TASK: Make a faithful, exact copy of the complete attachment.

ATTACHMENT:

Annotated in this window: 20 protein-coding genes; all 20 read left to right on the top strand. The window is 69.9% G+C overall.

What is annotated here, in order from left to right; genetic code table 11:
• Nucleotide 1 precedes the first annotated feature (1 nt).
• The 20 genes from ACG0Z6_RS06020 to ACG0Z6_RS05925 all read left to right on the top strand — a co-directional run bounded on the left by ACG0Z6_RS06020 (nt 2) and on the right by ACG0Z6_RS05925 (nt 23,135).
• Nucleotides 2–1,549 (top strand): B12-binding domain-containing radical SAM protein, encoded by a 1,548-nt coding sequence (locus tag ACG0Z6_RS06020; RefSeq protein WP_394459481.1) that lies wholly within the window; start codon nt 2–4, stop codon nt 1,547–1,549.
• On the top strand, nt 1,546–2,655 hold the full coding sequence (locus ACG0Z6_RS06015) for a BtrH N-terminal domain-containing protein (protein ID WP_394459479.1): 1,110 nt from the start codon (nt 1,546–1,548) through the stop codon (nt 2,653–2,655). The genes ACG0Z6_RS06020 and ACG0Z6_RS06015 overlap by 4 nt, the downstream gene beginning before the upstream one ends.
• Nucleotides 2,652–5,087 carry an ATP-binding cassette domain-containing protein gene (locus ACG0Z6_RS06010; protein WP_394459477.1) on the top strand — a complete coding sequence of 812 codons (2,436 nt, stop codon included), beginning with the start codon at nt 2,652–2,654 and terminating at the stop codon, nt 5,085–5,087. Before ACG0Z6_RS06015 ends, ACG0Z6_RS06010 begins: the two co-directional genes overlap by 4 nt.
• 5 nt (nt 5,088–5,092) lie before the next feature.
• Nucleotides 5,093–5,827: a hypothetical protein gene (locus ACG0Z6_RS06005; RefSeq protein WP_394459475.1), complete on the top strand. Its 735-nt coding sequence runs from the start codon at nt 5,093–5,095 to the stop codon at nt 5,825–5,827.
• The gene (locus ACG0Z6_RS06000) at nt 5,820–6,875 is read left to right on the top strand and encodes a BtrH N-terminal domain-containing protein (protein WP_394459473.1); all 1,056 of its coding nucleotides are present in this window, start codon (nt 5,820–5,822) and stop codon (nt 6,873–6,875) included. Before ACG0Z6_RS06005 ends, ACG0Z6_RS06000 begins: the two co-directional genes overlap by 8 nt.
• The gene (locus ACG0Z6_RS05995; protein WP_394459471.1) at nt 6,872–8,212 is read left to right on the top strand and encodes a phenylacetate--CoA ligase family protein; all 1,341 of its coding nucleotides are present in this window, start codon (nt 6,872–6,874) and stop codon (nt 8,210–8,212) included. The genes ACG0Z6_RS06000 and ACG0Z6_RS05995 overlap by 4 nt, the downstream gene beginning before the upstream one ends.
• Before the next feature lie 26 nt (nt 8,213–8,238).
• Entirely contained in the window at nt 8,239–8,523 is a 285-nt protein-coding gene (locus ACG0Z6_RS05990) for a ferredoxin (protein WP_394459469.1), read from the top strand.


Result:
Annotated in this window: 20 protein-coding genes; all 20 read left to right on the top strand. The window is 69.9% G+C overall.

What is annotated here, in order from left to right; genetic code table 11:
• Nucleotide 1 precedes the first annotated feature (1 nt).
• The 20 genes from ACG0Z6_RS06020 to ACG0Z6_RS05925 all read left to right on the top strand — a co-directional run bounded on the left by ACG0Z6_RS06020 (nt 2) and on the right by ACG0Z6_RS05925 (nt 23,135).
• Nucleotides 2–1,549 (top strand): B12-binding domain-containing radical SAM protein, encoded by a 1,548-nt coding sequence (locus tag ACG0Z6_RS06020; RefSeq protein WP_394459481.1) that lies wholly within the window; start codon nt 2–4, stop codon nt 1,547–1,549.
• On the top strand, nt 1,546–2,655 hold the full coding sequence (locus ACG0Z6_RS06015) for a BtrH N-terminal domain-containing protein (protein ID WP_394459479.1): 1,110 nt from the start codon (nt 1,546–1,548) through the stop codon (nt 2,653–2,655). The genes ACG0Z6_RS06020 and ACG0Z6_RS06015 overlap by 4 nt, the downstream gene beginning before the upstream one ends.
• Nucleotides 2,652–5,087 carry an ATP-binding cassette domain-containing protein gene (locus ACG0Z6_RS06010; protein WP_394459477.1) on the top strand — a complete coding sequence of 812 codons (2,436 nt, stop codon included), beginning with the start codon at nt 2,652–2,654 and terminating at the stop codon, nt 5,085–5,087. Before ACG0Z6_RS06015 ends, ACG0Z6_RS06010 begins: the two co-directional genes overlap by 4 nt.
• 5 nt (nt 5,088–5,092) lie before the next feature.
• Nucleotides 5,093–5,827: a hypothetical protein gene (locus ACG0Z6_RS06005; RefSeq protein WP_394459475.1), complete on the top strand. Its 735-nt coding sequence runs from the start codon at nt 5,093–5,095 to the stop codon at nt 5,825–5,827.
• The gene (locus ACG0Z6_RS06000) at nt 5,820–6,875 is read left to right on the top strand and encodes a BtrH N-terminal domain-containing protein (protein WP_394459473.1); all 1,056 of its coding nucleotides are present in this window, start codon (nt 5,820–5,822) and stop codon (nt 6,873–6,875) included. Before ACG0Z6_RS06005 ends, ACG0Z6_RS06000 begins: the two co-directional genes overlap by 8 nt.
• The gene (locus ACG0Z6_RS05995; protein WP_394459471.1) at nt 6,872–8,212 is read left to right on the top strand and encodes a phenylacetate--CoA ligase family protein; all 1,341 of its coding nucleotides are present in this window, start codon (nt 6,872–6,874) and stop codon (nt 8,210–8,212) included. The genes ACG0Z6_RS06000 and ACG0Z6_RS05995 overlap by 4 nt, the downstream gene beginning before the upstream one ends.
• Before the next feature lie 26 nt (nt 8,213–8,238).
• Entirely contained in the window at nt 8,239–8,523 is a 285-nt protein-coding gene (locus ACG0Z6_RS05990) for a ferredoxin (protein WP_394459469.1), read from the top strand.